which mar Alike the Armada's pride or spoils of

Trafalgar.

Thy shores are empires, changed in

all save thee — Assyria, Greece, Rome, Carthage,

what are they? Thy waters washed them power while

they were free, And many a tyrant since; their shores

obey

The stranger, slave, or savage; their decay

Has dried up realms to deserts: —

not so thou; — Unchangeable save to thy wild waves'

play —

Time writes no wrinkle on thine

azure brow — Such as creation's dawn beheld, thou

rollest now.

Thou glorious mirror, where the Al-
mighty's form
Glasses itself in tempests; in all time,
Calm or convulsed — in breeze or

gale, or storm, Icing the pole, or in the torrid clime Dark-heaving; — boundless, endless,

and sublime — The image of eternity — the throne Of the Invisible ; even from out thy slime

The monsters of the deep are made:

each zone Obeys thee: thou goest forth, dread,

fathomless, alone.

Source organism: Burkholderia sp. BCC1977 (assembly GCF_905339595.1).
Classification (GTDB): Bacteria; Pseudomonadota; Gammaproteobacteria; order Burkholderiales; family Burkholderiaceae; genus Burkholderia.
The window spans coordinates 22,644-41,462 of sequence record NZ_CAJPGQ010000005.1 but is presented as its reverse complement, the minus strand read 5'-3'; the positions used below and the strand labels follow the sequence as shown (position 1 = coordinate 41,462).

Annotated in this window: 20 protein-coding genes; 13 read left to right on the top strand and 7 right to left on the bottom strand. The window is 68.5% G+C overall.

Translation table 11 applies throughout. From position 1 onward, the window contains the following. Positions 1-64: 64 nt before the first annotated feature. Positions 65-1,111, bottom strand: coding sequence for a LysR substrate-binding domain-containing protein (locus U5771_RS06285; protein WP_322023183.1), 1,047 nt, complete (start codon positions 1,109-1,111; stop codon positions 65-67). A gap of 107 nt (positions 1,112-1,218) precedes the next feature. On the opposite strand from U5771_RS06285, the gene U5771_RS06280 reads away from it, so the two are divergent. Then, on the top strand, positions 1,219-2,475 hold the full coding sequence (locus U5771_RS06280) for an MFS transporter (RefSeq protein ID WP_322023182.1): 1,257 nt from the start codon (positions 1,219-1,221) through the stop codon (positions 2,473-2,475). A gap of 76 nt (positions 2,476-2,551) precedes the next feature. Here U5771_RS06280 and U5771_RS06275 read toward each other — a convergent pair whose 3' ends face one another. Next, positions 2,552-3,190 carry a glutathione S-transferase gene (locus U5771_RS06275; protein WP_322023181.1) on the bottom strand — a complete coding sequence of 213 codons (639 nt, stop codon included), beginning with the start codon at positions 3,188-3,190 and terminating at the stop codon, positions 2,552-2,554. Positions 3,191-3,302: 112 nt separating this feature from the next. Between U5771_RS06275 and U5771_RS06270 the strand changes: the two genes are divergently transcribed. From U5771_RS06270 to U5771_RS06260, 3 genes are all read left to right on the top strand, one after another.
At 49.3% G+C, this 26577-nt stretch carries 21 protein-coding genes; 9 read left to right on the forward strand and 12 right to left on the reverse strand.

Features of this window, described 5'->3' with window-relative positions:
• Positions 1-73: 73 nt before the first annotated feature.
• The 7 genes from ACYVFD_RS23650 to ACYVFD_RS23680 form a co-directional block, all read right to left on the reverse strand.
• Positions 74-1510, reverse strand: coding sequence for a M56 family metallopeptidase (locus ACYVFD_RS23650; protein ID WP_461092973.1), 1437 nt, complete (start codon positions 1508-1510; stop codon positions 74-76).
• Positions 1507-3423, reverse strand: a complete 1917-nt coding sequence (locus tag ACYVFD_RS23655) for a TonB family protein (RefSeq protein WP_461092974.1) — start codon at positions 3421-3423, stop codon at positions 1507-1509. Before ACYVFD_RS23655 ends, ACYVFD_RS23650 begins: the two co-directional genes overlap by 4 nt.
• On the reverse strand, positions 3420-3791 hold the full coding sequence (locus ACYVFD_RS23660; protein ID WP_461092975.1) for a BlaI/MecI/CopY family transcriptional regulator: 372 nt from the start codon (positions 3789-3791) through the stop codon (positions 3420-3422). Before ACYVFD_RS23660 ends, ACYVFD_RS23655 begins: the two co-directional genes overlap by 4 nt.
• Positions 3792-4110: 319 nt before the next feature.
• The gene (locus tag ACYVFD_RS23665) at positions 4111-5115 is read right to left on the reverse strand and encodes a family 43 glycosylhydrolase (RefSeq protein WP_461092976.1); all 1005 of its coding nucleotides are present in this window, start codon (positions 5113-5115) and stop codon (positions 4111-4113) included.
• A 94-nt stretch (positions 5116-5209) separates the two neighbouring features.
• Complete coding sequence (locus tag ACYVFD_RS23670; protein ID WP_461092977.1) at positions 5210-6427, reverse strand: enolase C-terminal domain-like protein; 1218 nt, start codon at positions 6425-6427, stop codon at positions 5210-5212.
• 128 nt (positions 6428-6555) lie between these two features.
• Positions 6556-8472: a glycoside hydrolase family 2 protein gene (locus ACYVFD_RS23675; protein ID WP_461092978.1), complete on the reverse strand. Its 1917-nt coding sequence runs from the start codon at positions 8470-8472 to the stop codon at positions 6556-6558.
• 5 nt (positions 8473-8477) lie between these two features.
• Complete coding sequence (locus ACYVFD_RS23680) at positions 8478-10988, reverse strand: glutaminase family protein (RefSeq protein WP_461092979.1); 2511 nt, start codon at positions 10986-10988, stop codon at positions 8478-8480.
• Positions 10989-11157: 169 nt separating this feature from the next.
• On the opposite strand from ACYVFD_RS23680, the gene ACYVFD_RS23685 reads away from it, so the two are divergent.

And I have loved thee, Ocean! and my joy [to be

Of youthful sports was on thy breast Borne, like thy bubbles, onward:

from a boy I wantoned with thy breakers — they to me [ sea

Were a delight; and if the freshening Made them a terror — 'twas a pleasing fear,

For I was as it were a child of thee, And, trusted to thy billows far and near,

And laid my hand upon thy mane — as I do here.

[From Childe Harold.]

CALM AND TEMPEST AT NIGHT ON LAKE LEMAN (GENEVA).

Clear, placid Leman! thy contrasted lake,

With the wide world I dwelt in is a thing

Which warns me, with its stillness, to forsake [spring. Earth's troubled waters for a purer This quiet sail is as a noiseless wing To waft me from distraction; once I loved

Torn ocean's roar, but thy soft

murmuring Sounds sweet as if a sister's voice

reproved,

That I with stern delights should e'er have been so moved.